She said while it seems people are doing well with traveling and personal gatherings, county officials are worried about what the upcoming holidays could mean for the prevalence of the virus locally.
“Increased restrictions associated with moving along the dial framework during November appears to have helped change the trajectory that we’re on,” Harty said. “As we enter this peak winter holiday time, we’re concerned that travel and social gatherings could result in increased incidence in our community.”
A social gathering is a group of people from multiple households gathering together, whether that is within someone’s home, outdoors or a business.
Without some of the gatherings around Thanksgiving, there could have been a larger decrease in cases, Harty said. Harrington said it comes down to the choices that people make.
“At the core of this are individual behaviors, and those are all within each of us to make those choices,” Harrington said. “Even though this curve is really a nice curve to finally be seeing we’re coming down, we’re still not back to where we were some time ago, and it wouldn’t take much to reverse that to go back up.”
Burgeoning the positive mood of the meeting, Roberta Smith, Routt County public health director, reported the county received a shipment of the Moderna COVID-19 vaccine Tuesday.
The first box and packing labels from the vaccine are being sent to the Tread of Pioneers Museum to mark the historic moment.
“It has been going smoothly all day,” Smith said about vaccinations Wednesday. “All smiles today; it is really a great mood giving vaccines.”
Smith said the public health department hoped to immunize about 200 people Wednesday.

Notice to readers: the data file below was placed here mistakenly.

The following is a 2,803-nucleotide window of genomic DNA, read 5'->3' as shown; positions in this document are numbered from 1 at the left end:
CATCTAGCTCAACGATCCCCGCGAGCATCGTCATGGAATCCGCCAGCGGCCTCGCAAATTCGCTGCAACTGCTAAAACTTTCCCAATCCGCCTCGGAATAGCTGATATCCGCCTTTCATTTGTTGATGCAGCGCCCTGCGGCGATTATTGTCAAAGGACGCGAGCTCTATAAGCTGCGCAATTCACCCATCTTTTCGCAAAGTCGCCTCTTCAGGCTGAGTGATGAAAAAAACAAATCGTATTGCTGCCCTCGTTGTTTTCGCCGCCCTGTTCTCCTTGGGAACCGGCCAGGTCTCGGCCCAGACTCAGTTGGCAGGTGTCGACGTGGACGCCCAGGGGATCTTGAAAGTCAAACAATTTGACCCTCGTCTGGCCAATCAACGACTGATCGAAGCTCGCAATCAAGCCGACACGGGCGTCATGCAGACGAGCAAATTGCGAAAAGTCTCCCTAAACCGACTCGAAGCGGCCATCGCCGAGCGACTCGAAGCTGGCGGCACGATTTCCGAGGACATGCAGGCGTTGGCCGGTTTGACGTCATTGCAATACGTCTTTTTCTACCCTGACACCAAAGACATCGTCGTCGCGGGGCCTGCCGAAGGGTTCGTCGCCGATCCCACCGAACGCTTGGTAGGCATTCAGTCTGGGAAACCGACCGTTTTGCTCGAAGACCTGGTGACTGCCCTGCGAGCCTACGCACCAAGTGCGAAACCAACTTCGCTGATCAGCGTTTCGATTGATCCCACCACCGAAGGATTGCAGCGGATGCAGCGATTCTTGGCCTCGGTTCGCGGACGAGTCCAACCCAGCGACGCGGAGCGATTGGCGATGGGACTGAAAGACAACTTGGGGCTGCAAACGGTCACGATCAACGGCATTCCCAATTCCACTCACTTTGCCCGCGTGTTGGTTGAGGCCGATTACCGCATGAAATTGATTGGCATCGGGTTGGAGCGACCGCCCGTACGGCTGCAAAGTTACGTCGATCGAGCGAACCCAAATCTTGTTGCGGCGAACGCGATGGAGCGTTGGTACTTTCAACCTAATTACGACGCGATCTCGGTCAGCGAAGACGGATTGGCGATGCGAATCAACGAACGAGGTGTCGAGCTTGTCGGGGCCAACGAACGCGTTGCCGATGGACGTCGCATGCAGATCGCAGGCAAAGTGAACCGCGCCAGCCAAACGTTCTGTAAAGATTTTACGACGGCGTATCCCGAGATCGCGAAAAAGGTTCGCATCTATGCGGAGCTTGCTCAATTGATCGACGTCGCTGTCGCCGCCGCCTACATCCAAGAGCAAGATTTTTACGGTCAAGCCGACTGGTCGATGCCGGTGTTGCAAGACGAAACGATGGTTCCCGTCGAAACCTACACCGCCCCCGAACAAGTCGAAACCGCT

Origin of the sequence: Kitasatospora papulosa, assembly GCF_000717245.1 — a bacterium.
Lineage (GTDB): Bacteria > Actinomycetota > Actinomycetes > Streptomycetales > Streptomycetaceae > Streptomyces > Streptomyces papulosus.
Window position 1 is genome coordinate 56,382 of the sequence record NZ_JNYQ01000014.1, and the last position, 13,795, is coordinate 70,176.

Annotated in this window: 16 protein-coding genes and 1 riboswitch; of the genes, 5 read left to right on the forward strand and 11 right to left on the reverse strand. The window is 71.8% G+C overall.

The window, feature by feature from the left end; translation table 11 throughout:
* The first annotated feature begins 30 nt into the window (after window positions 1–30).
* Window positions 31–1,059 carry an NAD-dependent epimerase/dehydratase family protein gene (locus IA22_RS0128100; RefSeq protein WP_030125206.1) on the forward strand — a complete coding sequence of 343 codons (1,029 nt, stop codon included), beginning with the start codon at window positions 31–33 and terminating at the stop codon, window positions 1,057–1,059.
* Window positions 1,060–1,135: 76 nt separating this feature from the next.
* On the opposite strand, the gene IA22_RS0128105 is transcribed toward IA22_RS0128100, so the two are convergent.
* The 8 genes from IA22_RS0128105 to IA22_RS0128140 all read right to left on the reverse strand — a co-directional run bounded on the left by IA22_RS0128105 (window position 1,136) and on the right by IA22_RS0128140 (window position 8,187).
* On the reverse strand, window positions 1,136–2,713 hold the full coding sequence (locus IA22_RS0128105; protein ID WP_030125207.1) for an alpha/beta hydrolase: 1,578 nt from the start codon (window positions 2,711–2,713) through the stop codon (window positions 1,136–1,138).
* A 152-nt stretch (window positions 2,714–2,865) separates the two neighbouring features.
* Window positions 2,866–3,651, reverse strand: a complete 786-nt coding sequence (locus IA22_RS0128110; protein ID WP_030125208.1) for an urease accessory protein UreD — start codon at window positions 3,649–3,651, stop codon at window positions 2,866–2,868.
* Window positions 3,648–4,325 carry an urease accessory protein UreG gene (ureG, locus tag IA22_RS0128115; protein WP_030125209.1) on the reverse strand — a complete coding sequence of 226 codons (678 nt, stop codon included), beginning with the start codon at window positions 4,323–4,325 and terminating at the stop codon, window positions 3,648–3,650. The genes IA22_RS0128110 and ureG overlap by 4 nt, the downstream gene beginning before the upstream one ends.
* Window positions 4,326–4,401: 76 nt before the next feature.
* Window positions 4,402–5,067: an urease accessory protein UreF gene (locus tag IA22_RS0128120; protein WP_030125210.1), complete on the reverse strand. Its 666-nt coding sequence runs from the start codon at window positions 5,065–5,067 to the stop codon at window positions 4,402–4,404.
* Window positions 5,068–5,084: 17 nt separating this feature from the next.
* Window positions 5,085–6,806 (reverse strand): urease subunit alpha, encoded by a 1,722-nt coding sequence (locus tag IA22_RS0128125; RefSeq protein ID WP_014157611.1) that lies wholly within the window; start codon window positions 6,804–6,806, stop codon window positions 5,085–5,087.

Commissioners also discussed a potential revision to the local public health order to add restrictions limiting those staying in short-term housing to one household.
County Attorney Erick Knaus said this change would provide more clarity than the state order but could be more restrictive.
“Given the confusion and lack of clarity in the state’s order, I’m proposing that we do add some clarity in the local order, which apparently would be more restrictive than the state’s position,” Knaus said.
Knaus suggested the county wait to adopt a new order until they hear back from state officials on the county’s mitigation plan, so they can add those provisions to the order. The current public health order expires at the end of the year, so a change would need to happen before then.
Robin Craigen, who owns a short-term rental company and is the chair of the Steamboat Springs Lodging Association, said commissioners discussing such a measure was concerning to him because that restriction would severely impact short-term rental businesses.
“We have made a case that lodging is not an area where we have a problem managing community spread of the virus,” Craigen said. “Any restriction on household, as has been applied in other counties, would be very damaging to the lodging business here.”
To reach Dylan Anderson, call 970-871-4247 or email danderson@SteamboatPilot.com.